Would I be right in saying that this isn’t going to work in a multithreaded fashion without alot of synchronization code? i.e. 2 threads start, each wanting to render their own data to the FBO, presumably there will need to be a call to wglMakeCurrent( *hDC, *hRC ) and consequently one thread will need to block until the other completes?

As opposed to software rendering, where each thread just goes off and does its own thing, no synchronization code required (assuming the data on each thread is independent).

Thanks again.

Since the data is independent you can create two contexts, one for each thread, and render completely in parallel.


Excuse my ignorance on this subject.

Lets just say I need a window to use opengl, forgetting the possibility that maybe I don’t in OGL3.1.

So I get my DeviceContext from the hWnd. Say I do this

*hDC = GetDC( hWnd )

So say I now spawn 2 threads, each initialise with

*hRC = wglCreateContext( *hDC );

Don’t they both need to call

wglMakeCurrent( *hDC, *hRC );

In order to Render? If thread 1 calls this first, then thread 2. Won’t thread 2 be the active context? Thus I won’t be able to capture the rendered data from thread 1?

Thanks again, much appreciated.

wglMakeCurrent has to be called from the rendering thread and will set the RC for only the thread wglMakeCurrent() was called from.

If your rendering threads are not waiting for CPU generated input using multiple threads will not gain you any performance.

OpenGL rendering was, and still is, single threaded.

Thanks for that…

OpenGL rendering was, and still is, single threaded

I guess this was the answer to the question I hadn’t yet formed in my head.

The application flow is…

Thread1: GPU_Render -> CPU_Process -> GPU_Render -> CPU_Process -> etc
Thread2: GPU_Render -> CPU_Process -> GPU_Render -> CPU_Process -> etc
Thread3: GPU_Render -> CPU_Process -> GPU_Render -> CPU_Process -> etc

Where all 3 threads may be processing at the same time.

I’m getting a better picture of everything now, for which I owe all contributors to the ‘thread’ (lol) a great thanks.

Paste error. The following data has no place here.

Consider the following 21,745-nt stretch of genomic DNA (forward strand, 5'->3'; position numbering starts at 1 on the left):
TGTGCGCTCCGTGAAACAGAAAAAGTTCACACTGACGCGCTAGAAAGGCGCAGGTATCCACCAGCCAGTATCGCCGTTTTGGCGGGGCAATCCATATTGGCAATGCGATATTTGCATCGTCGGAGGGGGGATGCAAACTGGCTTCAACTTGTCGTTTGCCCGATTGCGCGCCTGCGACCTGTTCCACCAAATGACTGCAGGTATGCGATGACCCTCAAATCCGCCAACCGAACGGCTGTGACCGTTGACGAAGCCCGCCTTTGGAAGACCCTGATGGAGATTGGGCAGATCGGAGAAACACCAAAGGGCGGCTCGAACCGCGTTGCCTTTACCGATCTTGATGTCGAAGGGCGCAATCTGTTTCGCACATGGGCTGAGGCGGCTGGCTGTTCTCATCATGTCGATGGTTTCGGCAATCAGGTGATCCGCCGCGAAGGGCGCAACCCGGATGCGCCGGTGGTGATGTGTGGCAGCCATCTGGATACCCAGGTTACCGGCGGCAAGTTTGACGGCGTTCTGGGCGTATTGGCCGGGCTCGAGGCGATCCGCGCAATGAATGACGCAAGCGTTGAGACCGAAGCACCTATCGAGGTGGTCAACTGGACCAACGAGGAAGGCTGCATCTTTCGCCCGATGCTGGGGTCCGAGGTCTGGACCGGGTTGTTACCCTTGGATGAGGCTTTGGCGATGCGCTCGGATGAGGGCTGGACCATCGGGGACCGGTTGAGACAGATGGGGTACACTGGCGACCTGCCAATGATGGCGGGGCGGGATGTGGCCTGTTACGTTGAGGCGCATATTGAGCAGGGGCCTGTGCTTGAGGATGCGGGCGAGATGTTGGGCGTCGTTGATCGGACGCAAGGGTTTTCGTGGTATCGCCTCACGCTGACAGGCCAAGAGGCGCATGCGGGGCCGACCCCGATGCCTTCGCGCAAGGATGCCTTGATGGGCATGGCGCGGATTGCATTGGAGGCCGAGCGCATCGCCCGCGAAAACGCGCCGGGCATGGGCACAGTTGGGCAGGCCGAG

My only remaining question is what happens when the 3 above threads all make a call onto wglMakeCurrent in close proximity. Is wglMakeCurrent thread safe? Will the application intermittently fail?
Performance aside, is this supported? Will a ‘render cycle’ complete and block the other threads until they get the active context? Or will the ‘active’ status be stolen leaving a thread without the active context mid-render.

If the application won’t fail, I can run performance tests as to whether this ‘blocking’ is still faster than rendering purely in software.

I’ve seen resources on the web stating

If you wish to render more than one window at once, multiple rendering contexts are allowed… Another thing to remember is that OpenGL is thread-safe.

The complexity I have here is that I don’t have multiple hWnd’s, as this is all happening on 1 window. Unless of course I create an invisible window per thread, but that just seems wrong. Again, I’m looking to render to multiple textures in parallel to the FBO, data independent. If there were multiple windows, I would have multiple hDC’s and thus not need to worry about calling wglMakeCurrent in parallel.

Am I making sense? :eek:

Thanks Again

This could work for you.

Thread1: CPU_Process -> GPU_Render -> CPU_Process -> GPU_Render -> etc
Thread2: GPU_Render -> CPU_Process -> GPU_Render -> CPU_Process -> etc

Or, if your CPU processing needs (on average) twice as long as the GPU processing you could use 3 threads, etc.
Some timing logic would be needed.